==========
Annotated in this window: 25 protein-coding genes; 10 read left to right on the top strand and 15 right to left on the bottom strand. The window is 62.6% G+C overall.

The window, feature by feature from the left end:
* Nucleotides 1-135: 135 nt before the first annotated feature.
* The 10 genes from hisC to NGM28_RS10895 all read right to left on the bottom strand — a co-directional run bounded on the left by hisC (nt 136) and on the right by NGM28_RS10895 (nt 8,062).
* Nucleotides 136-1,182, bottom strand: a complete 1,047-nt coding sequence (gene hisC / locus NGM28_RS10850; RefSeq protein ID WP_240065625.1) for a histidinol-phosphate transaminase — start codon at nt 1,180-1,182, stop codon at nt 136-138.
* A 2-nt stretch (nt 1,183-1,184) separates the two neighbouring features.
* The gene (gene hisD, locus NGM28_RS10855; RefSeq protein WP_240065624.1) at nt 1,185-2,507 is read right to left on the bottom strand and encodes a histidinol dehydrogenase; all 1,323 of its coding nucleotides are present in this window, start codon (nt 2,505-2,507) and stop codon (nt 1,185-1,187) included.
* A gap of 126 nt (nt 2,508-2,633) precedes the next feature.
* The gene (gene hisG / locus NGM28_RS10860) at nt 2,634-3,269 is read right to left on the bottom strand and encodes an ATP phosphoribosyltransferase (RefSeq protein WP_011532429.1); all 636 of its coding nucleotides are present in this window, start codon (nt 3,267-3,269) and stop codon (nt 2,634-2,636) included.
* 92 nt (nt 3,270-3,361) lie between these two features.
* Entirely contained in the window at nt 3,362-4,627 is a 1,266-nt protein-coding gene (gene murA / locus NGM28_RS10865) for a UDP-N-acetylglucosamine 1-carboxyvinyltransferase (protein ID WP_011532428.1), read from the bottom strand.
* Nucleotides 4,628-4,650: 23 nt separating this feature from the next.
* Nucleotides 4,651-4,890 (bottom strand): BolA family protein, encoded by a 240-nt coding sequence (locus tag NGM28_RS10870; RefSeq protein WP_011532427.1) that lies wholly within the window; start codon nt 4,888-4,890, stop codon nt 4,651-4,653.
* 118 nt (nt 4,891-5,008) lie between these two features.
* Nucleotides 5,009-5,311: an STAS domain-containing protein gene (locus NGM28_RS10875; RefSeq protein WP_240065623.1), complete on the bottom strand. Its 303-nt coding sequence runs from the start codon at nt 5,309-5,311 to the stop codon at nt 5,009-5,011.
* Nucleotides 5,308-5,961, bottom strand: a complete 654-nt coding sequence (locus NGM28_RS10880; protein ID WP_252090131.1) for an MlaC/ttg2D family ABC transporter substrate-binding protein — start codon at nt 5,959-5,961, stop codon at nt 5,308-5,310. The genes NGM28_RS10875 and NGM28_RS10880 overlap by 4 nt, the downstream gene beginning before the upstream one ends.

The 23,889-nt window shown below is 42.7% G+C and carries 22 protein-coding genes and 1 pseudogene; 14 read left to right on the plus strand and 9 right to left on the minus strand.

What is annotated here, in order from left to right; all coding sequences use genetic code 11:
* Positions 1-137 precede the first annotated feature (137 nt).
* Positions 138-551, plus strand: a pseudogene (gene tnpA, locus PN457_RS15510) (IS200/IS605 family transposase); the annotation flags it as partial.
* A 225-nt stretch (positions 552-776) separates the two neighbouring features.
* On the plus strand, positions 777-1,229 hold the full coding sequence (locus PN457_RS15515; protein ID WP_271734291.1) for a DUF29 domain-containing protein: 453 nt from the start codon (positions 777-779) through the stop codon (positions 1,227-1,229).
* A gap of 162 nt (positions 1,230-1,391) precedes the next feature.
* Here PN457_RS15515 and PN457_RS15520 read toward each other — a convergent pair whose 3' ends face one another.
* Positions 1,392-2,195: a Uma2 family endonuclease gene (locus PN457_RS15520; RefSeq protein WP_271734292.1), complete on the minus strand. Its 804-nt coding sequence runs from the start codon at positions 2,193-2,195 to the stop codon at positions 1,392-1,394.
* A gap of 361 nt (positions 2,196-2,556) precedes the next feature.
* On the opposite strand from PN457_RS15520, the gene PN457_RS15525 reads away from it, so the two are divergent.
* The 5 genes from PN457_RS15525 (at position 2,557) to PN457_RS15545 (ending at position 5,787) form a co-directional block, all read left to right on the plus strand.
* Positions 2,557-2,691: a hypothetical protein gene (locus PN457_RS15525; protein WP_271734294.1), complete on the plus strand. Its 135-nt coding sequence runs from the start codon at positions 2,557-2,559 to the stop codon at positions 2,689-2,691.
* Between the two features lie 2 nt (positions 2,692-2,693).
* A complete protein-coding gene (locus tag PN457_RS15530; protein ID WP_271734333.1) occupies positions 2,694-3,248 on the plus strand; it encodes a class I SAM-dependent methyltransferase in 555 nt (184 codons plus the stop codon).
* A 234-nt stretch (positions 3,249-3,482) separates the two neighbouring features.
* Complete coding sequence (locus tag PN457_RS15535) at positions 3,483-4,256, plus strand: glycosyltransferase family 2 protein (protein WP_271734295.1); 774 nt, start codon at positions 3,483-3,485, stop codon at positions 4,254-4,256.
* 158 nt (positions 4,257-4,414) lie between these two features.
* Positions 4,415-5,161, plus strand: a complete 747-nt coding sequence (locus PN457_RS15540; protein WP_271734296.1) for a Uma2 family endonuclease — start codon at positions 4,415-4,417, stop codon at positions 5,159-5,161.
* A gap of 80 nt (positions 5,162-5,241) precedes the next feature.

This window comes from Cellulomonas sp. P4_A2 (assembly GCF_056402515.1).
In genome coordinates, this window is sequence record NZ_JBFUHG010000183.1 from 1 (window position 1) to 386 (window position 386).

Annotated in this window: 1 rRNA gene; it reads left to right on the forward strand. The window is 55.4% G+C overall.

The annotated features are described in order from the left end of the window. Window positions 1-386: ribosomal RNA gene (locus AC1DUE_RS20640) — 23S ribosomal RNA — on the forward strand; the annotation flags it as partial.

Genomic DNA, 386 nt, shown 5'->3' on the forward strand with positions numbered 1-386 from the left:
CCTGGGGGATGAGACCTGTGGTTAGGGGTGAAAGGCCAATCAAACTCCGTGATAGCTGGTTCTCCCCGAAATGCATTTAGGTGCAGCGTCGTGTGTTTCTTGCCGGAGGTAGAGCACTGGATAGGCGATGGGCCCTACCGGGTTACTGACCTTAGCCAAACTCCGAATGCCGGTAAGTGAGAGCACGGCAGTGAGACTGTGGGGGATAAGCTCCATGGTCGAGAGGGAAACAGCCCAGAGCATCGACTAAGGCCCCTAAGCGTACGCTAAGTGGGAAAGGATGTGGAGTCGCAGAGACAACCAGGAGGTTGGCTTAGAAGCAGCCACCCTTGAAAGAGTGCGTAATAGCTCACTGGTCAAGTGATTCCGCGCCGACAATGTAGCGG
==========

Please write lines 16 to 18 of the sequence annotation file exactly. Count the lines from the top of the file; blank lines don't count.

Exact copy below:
* Nucleotides 5,308-5,961, bottom strand: a complete 654-nt coding sequence (locus NGM28_RS10880; protein ID WP_252090131.1) for an MlaC/ttg2D family ABC transporter substrate-binding protein — start codon at nt 5,959-5,961, stop codon at nt 5,308-5,310. The genes NGM28_RS10875 and NGM28_RS10880 overlap by 4 nt, the downstream gene beginning before the upstream one ends.

The 23,889-nt window shown below is 42.7% G+C and carries 22 protein-coding genes and 1 pseudogene; 14 read left to right on the plus strand and 9 right to left on the minus strand.

What is annotated here, in order from left to right; all coding sequences use genetic code 11: